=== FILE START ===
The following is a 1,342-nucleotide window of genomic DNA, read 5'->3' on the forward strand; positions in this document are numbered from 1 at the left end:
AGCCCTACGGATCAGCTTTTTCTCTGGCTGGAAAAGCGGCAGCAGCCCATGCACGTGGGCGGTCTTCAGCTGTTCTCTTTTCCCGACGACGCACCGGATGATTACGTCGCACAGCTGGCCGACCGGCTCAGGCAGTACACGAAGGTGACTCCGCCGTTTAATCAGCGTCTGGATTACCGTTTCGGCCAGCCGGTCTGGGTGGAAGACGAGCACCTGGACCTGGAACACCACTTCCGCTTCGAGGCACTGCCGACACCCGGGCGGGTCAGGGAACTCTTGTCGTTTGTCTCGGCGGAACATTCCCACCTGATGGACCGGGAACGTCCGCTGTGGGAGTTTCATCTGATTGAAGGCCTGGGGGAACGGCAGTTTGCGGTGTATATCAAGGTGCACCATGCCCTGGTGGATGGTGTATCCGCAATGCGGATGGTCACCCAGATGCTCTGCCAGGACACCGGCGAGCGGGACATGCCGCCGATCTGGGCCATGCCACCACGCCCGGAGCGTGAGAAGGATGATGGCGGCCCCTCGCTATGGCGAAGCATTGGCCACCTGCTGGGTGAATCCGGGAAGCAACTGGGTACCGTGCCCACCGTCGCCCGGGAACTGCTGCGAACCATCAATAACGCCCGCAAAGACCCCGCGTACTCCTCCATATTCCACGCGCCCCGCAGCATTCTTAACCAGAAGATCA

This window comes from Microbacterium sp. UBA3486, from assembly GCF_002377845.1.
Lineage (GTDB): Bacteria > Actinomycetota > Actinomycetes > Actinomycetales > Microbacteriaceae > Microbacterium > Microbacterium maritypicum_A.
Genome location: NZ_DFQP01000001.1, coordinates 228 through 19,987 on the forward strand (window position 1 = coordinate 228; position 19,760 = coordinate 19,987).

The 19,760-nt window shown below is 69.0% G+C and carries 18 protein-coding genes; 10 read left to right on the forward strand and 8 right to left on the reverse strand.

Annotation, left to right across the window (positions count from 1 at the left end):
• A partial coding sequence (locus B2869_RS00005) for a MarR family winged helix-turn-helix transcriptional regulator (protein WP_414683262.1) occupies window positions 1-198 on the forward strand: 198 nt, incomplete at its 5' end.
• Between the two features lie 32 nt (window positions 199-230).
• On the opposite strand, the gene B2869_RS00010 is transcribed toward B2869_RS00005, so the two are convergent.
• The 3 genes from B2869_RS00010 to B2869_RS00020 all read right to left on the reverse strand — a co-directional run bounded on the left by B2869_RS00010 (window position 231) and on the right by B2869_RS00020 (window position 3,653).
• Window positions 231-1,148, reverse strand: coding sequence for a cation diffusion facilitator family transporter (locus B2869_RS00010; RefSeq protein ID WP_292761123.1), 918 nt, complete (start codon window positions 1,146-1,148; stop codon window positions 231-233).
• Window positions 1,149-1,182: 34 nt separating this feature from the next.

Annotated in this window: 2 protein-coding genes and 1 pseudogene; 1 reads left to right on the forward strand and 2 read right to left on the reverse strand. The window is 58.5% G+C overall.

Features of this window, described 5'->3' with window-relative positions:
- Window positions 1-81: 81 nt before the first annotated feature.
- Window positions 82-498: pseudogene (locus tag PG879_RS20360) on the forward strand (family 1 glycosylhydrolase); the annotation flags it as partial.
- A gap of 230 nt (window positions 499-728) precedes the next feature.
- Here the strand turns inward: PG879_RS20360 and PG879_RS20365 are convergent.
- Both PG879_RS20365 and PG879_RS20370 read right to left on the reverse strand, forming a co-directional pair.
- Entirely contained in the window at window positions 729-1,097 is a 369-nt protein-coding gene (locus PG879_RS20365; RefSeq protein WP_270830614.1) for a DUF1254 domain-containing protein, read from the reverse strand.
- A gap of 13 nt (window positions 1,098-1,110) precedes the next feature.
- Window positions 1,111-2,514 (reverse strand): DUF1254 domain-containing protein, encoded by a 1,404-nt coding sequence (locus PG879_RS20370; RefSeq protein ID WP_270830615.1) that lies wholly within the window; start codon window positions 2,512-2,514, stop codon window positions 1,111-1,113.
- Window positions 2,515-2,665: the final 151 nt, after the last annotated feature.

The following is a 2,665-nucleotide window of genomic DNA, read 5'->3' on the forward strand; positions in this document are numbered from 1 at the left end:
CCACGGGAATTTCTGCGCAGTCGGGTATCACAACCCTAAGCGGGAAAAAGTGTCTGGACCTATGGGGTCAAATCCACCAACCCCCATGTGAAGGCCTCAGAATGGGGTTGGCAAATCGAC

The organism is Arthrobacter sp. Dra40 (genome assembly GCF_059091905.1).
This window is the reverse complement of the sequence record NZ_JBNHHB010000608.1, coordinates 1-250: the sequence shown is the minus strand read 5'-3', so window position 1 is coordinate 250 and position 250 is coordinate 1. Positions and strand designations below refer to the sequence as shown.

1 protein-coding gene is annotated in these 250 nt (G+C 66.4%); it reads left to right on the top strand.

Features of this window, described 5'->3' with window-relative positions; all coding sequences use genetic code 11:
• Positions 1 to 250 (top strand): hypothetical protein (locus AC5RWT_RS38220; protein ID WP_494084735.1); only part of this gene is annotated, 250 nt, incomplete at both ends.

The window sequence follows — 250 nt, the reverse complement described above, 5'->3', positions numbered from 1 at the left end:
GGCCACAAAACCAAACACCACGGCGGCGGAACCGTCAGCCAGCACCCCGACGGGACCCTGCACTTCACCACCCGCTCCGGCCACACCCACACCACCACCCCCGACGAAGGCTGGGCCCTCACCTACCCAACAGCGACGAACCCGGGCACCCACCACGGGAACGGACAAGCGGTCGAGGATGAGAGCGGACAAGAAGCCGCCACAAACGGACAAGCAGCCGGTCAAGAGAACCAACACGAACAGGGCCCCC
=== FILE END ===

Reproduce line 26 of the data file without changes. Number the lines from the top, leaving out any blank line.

CCACGGGAATTTCTGCGCAGTCGGGTATCACAACCCTAAGCGGGAAAAAGTGTCTGGACCTATGGGGTCAAATCCACCAACCCCCATGTGAAGGCCTCAGAATGGGGTTGGCAAATCGAC